One of the key aspects of this Moravian way is an embrace of mystery and being ok with uncertainty. The writings of many early Moravians speak of the mystery of faith. They are not bound to the certainty of dogmatic and religious formulations but are ok with the mystery of God. These early Moravians speak of the Trinity as a family, Father God, Brother Christ, and Mother Spirit. Instead of debating the metaphysics of the incarnation they spoke of entering the wounds of Christ as a way of God inhabiting all of the human experience.
We Moravians, like many Christians, have not always embraced these mystical elements of our heritage and for many years we have downplayed that aspect of our tradition. For much of the 20th century, faith was equated with believing something with a high degree of certainty. In defining faith this way, it became an intellectual exercise as opposed to something that required our being in meaningful community with others. Instead of focusing on how we lived in the world, faith became only believing a certain checklist of things.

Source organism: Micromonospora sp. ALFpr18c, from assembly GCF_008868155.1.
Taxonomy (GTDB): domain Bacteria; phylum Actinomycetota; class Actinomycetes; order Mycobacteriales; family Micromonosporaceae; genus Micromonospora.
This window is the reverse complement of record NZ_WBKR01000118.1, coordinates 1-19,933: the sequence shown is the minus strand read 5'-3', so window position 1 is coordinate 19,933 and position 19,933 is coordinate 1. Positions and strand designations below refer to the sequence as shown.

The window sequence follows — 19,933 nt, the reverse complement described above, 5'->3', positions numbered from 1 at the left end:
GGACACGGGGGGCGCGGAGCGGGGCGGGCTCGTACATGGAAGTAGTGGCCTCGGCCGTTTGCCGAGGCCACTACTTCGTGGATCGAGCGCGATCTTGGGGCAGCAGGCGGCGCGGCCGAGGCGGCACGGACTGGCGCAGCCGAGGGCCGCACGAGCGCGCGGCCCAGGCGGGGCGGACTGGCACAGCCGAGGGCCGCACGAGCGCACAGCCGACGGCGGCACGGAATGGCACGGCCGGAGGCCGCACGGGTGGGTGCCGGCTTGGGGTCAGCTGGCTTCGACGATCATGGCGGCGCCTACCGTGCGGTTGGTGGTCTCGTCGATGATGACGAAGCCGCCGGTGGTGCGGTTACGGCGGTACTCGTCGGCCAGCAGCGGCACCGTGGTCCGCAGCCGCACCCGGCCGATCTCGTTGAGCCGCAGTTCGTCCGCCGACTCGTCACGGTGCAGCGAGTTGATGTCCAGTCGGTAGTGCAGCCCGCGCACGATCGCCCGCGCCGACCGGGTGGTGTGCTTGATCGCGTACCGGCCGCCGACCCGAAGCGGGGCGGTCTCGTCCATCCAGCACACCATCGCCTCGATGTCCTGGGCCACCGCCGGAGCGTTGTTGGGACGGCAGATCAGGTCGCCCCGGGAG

When many early Moravians described their experience of faith, they did not seem particularly concerned about checking off a list of beliefs. Instead, they seemed much more concerned with how the mysterious Christ shaped the way they lived in the world.
[Zinzendorf] was interested in promoting a particular way of living out faith. A way that embraced mystery, made a meaningful impact on the world, and was centered on the person of Christ.
So why is this important? Christians in our country today are facing a crisis of identity. We are living in a more post-Christian society each day. Churches are shrinking at a rapid pace and people seem less interested in religion. And those things scare a lot of people, especially people in churches.
Here is the really interesting thing: even though people may be abandoning religion, they’re not abandoning spirituality. Pew Research tells us that 44% of the spiritual-but-not-religious pray every day and 92% believe God exists. Perhaps there is still a spiritual need to be filled, but many religious communities aren’t meeting that need.